Ouagadougou – Burkina Faso Minister of Women, National Solidarity and Family Laure Zongo-Hien, has called on authorities to strengthen efforts for fighting social exclusion of women in the West African country.
Zongo-Hien said: “we urge traditional and religious authorities to use their prerogatives to ensure respect for human dignity through strong and consistent measures to combat social exclusion of women”.
She made the remarks in a release issued in Ouagadougou on Tuesday ahead of the International Women’s Day on March 8.
According to official figures, women account for over 52 per cent of the whole population in Burkina Faso.
Among them, 926 socially excluded women were registered in 13 reception and solidarity centres up to Dec. 17, 2016, but only 61 of them have returned to their families.
The minister urged a joint fight against the phenomenon (of social exclusion of women) in face of the “flagrant violation” of the most fundamental human rights of women.
“I call upon you to prioritise and strengthen networking so as to ensure a more efficient coordination of your actions, to exchange best practices and to make sure that policies for promoting women’s rights are well implemented,” she said.
The West African country will celebrate the International Women’s Day on Wednesday under the theme of “Moral value of the human person: community responsibility in the fight against social exclusion of women.”
NAN reports that originally called day, is celebrated on March 8 every year in different regions the focus of the celebrations ranges from general celebration of respect, appreciation and love towards women for their economic, political and social achievements.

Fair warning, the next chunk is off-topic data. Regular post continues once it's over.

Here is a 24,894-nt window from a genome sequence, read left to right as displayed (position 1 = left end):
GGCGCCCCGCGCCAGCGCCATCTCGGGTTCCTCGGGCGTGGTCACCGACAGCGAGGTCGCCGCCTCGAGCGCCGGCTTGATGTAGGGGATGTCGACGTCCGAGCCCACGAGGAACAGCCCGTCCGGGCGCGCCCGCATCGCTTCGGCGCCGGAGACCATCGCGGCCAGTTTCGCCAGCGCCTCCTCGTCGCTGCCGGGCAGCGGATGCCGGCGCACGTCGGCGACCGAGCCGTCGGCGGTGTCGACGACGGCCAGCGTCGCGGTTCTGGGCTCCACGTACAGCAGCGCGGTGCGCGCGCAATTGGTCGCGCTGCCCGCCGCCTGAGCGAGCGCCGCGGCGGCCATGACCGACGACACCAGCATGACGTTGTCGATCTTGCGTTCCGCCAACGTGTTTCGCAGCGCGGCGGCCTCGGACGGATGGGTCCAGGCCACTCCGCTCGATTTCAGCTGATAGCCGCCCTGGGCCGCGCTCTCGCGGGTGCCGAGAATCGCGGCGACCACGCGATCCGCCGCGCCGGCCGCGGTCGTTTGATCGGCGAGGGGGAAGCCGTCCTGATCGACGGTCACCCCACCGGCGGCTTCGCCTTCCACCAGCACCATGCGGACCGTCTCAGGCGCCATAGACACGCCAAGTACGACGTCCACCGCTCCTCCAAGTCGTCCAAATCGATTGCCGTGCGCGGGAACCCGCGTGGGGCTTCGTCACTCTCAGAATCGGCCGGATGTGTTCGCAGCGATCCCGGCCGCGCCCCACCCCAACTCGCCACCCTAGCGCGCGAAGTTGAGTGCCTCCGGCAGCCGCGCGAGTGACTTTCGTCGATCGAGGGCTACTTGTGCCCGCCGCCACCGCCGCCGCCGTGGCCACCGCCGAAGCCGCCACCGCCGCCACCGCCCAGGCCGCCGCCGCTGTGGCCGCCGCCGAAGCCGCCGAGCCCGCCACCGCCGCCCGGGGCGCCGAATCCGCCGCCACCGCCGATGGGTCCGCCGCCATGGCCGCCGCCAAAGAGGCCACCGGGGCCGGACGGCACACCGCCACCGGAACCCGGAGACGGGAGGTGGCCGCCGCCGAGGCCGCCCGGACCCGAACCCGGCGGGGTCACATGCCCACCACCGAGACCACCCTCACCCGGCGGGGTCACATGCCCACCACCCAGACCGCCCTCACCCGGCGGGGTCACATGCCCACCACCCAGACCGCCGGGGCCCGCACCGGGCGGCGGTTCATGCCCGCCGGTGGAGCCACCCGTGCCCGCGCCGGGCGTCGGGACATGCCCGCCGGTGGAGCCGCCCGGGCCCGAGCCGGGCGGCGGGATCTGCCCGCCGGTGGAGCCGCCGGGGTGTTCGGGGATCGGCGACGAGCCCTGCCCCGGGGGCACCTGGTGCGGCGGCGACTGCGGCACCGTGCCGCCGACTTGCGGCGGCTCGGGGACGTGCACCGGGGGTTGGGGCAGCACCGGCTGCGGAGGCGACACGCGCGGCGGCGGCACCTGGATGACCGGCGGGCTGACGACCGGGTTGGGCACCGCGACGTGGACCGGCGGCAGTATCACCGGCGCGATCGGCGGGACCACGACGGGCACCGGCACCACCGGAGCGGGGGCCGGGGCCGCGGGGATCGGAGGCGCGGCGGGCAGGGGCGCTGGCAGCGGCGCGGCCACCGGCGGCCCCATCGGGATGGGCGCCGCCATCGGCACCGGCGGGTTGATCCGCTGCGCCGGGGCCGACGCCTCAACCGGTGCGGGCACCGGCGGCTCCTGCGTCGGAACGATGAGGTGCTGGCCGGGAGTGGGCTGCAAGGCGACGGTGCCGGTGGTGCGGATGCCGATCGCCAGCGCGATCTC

An effective Women’s Day was the 1975 Icelandic women’s strike which paved the way for the first female president in the world, Vigdís Finnbogadóttir.
In some regions, the day lost its political flavour and became simply an occasion for people to express their love for women in a way somewhat similar to a mixture of Mother’s Day and Valentine’s Day.
In other regions however, the political and human rights theme designated by the UN runs strong political and social awareness of the struggles of women worldwide are brought out and examined in a hopeful manner.
Some people celebrate the day by wearing purple ribbons.
The earliest celebration was held as a Socialist political event in 1909 in New York City. Declared a national holiday in the Soviet Union in 1917, it spread to other nearby countries. It is now celebrated in many Eastern countries.
The earliest Women’s Day observance was held on Feb. 28, 1909, in New York.
It was organised by the Socialist Party of America in remembrance of the 1908 strike of the International Ladies Garment Worker’s Union.